Political behavior, social responsibility, and perceived corruption: A structuration perspective

Research output: Contribution to journalArticle

131 Scopus citations

Abstract

This study unites the three lenses - political behavior, corporate social responsibility, and corruption - and evaluates the way in which multinational enterprises (MNEs) manage political and social forces in a foreign emerging market. Using the theory of structuration as the conceptual foundation, we propose that an MNE's propensity to cooperate with the host government is positively related to its philanthropic contribution and resource accommodation, whereas its propensity to be assertive with the host government is positively associated with its emphasis on ethics and organizational credibility. We argue that when perceived corruption in the business segment increases, an MNE's propensity to cooperate and be assertive with the government decreases, its focus on ethics heightens, and its philanthropic contribution diminishes. As to the three-way interactions, when perceived corruption in the business segment increases, MNEs that focus more on ethics have a greater propensity to use arm's length bargaining to deal with the government, whereas those focusing less on ethics have a greater propensity to use social connections to deal with the government. Our analysis of sample MNEs in China generally supports these propositions.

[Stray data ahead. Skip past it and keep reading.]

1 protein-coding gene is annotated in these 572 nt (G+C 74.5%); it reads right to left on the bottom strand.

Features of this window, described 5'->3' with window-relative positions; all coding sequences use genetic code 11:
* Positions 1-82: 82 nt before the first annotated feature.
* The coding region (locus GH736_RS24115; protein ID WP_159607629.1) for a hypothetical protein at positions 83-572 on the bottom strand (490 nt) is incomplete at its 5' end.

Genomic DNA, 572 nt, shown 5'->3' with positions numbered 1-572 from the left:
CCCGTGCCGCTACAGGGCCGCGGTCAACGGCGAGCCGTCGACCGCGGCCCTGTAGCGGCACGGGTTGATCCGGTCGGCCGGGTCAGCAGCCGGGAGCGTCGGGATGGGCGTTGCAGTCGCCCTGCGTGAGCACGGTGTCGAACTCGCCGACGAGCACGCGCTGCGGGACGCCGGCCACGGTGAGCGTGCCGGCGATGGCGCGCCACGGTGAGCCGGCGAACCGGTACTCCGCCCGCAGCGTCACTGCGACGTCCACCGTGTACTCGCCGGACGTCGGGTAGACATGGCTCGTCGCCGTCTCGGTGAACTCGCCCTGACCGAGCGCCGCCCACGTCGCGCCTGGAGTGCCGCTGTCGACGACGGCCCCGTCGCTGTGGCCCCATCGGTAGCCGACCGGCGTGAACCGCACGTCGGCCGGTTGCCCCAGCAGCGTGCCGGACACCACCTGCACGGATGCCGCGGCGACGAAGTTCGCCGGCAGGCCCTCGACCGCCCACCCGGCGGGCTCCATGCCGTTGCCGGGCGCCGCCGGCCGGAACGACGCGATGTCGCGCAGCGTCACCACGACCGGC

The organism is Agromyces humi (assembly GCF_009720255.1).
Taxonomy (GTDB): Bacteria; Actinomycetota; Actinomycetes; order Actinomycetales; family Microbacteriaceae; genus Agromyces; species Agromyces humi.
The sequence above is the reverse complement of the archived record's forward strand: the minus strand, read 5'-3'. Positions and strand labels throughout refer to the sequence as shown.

Original languageEnglish (US)
Pages (from-to)747-766
Number of pages20
JournalJournal of International Business Studies
Volume37
Issue number6
DOIs
StatePublished - Nov 14 2006

    Fingerprint

Keywords

  • Corruption
  • Emerging market
  • Political behavior
  • Social responsibility

ASJC Scopus subject areas

  • Business and International Management
  • Business, Management and Accounting(all)
  • Economics and Econometrics
  • Strategy and Management
  • Management of Technology and Innovation

Cite this